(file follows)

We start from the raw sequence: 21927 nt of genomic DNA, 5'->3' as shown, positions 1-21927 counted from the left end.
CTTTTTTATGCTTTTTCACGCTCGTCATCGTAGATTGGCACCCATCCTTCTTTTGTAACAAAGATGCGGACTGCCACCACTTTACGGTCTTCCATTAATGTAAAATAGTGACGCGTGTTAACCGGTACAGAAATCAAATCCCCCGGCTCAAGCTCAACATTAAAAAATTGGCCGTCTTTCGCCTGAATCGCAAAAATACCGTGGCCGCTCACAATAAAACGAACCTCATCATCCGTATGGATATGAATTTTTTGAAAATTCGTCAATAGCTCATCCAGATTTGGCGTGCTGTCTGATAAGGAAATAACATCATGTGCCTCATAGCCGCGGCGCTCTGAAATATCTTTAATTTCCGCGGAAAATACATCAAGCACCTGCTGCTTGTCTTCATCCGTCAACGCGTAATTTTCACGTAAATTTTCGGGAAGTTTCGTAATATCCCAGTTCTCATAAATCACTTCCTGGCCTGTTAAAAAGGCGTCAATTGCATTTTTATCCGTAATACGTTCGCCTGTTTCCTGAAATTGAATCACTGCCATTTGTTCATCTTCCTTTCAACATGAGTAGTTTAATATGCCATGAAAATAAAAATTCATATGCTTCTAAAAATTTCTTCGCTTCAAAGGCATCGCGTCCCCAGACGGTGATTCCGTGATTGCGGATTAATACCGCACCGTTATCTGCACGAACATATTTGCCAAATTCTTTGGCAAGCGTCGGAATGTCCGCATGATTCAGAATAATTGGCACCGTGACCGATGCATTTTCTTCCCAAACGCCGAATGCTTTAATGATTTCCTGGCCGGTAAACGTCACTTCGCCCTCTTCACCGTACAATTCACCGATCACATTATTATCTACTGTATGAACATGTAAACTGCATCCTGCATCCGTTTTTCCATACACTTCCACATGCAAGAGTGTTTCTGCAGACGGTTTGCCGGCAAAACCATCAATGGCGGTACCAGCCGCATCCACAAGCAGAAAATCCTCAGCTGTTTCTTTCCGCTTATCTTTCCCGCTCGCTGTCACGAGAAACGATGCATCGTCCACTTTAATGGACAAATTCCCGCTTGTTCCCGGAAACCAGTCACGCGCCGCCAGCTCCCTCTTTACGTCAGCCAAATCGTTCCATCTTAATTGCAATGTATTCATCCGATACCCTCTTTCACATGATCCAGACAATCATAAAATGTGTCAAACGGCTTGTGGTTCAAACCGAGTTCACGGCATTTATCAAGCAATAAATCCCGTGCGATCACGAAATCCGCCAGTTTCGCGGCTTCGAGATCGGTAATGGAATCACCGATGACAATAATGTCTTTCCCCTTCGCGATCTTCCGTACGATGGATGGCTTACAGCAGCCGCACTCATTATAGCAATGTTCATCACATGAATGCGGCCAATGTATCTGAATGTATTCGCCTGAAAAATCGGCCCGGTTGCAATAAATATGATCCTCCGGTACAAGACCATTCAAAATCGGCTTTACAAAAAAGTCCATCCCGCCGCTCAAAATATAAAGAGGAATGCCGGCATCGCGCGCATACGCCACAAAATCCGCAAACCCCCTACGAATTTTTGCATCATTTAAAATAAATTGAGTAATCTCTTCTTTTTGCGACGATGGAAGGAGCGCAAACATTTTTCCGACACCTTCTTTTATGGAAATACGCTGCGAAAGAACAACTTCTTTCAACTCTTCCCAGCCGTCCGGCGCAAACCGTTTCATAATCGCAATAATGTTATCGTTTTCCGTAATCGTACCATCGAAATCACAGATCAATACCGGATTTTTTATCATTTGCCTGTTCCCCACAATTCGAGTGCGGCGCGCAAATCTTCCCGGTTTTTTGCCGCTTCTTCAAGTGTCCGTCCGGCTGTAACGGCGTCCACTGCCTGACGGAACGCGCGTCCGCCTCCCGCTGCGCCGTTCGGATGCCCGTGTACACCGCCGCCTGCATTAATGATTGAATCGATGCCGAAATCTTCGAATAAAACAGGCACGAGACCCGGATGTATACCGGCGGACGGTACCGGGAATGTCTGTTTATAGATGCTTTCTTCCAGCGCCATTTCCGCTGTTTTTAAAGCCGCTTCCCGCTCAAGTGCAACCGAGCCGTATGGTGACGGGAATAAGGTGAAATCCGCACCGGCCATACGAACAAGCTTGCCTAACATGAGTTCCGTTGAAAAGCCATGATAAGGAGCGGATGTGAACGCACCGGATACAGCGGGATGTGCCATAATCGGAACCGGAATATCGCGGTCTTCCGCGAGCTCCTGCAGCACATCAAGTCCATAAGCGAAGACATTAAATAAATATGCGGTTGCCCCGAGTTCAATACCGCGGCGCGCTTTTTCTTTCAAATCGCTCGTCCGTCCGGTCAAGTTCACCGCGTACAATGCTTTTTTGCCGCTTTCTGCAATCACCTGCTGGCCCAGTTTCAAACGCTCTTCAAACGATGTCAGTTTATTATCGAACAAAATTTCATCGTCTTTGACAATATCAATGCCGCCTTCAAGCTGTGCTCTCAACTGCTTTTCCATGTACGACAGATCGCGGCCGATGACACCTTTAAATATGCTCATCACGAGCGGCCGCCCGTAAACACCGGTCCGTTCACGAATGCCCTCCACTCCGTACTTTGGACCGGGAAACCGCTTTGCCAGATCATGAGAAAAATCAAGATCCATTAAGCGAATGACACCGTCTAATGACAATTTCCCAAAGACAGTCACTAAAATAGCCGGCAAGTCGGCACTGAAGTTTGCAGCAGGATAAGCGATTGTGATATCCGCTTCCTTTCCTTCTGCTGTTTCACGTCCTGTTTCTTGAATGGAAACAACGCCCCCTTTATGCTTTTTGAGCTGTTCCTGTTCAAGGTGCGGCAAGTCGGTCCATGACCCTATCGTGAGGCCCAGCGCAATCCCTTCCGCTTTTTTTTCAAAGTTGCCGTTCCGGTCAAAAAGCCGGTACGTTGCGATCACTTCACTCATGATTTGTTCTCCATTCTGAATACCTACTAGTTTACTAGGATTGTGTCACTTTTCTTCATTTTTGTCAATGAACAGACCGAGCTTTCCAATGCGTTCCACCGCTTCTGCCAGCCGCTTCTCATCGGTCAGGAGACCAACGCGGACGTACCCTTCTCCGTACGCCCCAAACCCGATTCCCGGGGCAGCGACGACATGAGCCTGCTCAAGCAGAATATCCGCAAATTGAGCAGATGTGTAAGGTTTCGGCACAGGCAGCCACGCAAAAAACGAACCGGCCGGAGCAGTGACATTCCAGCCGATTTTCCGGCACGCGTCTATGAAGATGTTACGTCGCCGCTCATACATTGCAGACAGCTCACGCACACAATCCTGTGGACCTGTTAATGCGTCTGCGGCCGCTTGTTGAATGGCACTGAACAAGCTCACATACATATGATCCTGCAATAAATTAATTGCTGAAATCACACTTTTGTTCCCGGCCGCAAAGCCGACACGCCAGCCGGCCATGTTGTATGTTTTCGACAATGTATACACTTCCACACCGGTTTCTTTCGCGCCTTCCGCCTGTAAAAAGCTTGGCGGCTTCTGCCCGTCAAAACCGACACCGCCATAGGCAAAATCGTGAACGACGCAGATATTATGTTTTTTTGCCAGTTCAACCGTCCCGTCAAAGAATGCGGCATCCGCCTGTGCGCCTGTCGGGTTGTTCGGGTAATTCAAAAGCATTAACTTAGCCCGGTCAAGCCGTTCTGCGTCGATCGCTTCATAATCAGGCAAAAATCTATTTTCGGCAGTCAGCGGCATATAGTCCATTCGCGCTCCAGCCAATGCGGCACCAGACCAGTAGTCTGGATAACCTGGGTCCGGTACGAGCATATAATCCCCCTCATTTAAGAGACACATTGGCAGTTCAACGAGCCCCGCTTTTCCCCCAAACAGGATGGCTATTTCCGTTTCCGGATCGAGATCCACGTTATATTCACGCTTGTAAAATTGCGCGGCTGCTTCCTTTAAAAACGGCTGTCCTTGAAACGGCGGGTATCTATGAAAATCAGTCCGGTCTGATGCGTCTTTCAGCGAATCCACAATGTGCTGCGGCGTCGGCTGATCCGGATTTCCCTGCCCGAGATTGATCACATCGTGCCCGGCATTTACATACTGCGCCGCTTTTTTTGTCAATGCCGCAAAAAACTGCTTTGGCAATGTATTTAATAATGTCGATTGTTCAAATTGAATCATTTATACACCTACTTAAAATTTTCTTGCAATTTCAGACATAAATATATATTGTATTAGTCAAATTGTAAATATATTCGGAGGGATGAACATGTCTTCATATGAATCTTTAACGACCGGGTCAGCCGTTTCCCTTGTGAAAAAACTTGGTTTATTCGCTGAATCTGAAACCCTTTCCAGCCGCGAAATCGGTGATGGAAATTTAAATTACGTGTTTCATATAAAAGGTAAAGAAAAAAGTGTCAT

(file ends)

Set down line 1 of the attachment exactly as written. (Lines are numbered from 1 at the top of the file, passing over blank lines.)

We start from the raw sequence: 21927 nt of genomic DNA, 5'->3' as shown, positions 1-21927 counted from the left end.